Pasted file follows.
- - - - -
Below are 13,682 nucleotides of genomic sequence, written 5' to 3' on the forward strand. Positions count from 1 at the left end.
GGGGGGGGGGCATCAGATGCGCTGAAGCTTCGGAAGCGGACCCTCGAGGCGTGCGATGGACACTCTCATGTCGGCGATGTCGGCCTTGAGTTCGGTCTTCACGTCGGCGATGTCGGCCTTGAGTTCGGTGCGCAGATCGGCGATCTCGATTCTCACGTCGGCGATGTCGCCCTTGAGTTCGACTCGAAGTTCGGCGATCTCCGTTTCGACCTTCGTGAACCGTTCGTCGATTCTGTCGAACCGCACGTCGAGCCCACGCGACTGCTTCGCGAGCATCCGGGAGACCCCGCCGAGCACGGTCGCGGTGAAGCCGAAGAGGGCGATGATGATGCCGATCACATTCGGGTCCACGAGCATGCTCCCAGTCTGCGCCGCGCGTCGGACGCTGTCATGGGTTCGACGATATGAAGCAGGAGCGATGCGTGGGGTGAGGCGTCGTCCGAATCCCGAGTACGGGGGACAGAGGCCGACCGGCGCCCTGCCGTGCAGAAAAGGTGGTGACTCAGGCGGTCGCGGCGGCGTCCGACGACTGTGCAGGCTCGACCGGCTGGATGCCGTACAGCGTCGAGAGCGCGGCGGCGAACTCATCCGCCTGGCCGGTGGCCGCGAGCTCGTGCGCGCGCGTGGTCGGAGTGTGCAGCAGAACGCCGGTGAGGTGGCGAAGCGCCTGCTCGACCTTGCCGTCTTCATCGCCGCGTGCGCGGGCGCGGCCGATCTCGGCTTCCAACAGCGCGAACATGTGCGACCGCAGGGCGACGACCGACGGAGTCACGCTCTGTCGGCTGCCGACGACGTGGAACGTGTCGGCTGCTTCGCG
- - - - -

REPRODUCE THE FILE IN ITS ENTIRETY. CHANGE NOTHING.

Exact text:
Below are 13,682 nucleotides of genomic sequence, written 5' to 3' on the forward strand. Positions count from 1 at the left end.
GGGGGGGGGGCATCAGATGCGCTGAAGCTTCGGAAGCGGACCCTCGAGGCGTGCGATGGACACTCTCATGTCGGCGATGTCGGCCTTGAGTTCGGTCTTCACGTCGGCGATGTCGGCCTTGAGTTCGGTGCGCAGATCGGCGATCTCGATTCTCACGTCGGCGATGTCGCCCTTGAGTTCGACTCGAAGTTCGGCGATCTCCGTTTCGACCTTCGTGAACCGTTCGTCGATTCTGTCGAACCGCACGTCGAGCCCACGCGACTGCTTCGCGAGCATCCGGGAGACCCCGCCGAGCACGGTCGCGGTGAAGCCGAAGAGGGCGATGATGATGCCGATCACATTCGGGTCCACGAGCATGCTCCCAGTCTGCGCCGCGCGTCGGACGCTGTCATGGGTTCGACGATATGAAGCAGGAGCGATGCGTGGGGTGAGGCGTCGTCCGAATCCCGAGTACGGGGGACAGAGGCCGACCGGCGCCCTGCCGTGCAGAAAAGGTGGTGACTCAGGCGGTCGCGGCGGCGTCCGACGACTGTGCAGGCTCGACCGGCTGGATGCCGTACAGCGTCGAGAGCGCGGCGGCGAACTCATCCGCCTGGCCGGTGGCCGCGAGCTCGTGCGCGCGCGTGGTCGGAGTGTGCAGCAGAACGCCGGTGAGGTGGCGAAGCGCCTGCTCGACCTTGCCGTCTTCATCGCCGCGTGCGCGGGCGCGGCCGATCTCGGCTTCCAACAGCGCGAACATGTGCGACCGCAGGGCGACGACCGACGGAGTCACGCTCTGTCGGCTGCCGACGACGTGGAACGTGTCGGCTGCTTCGCG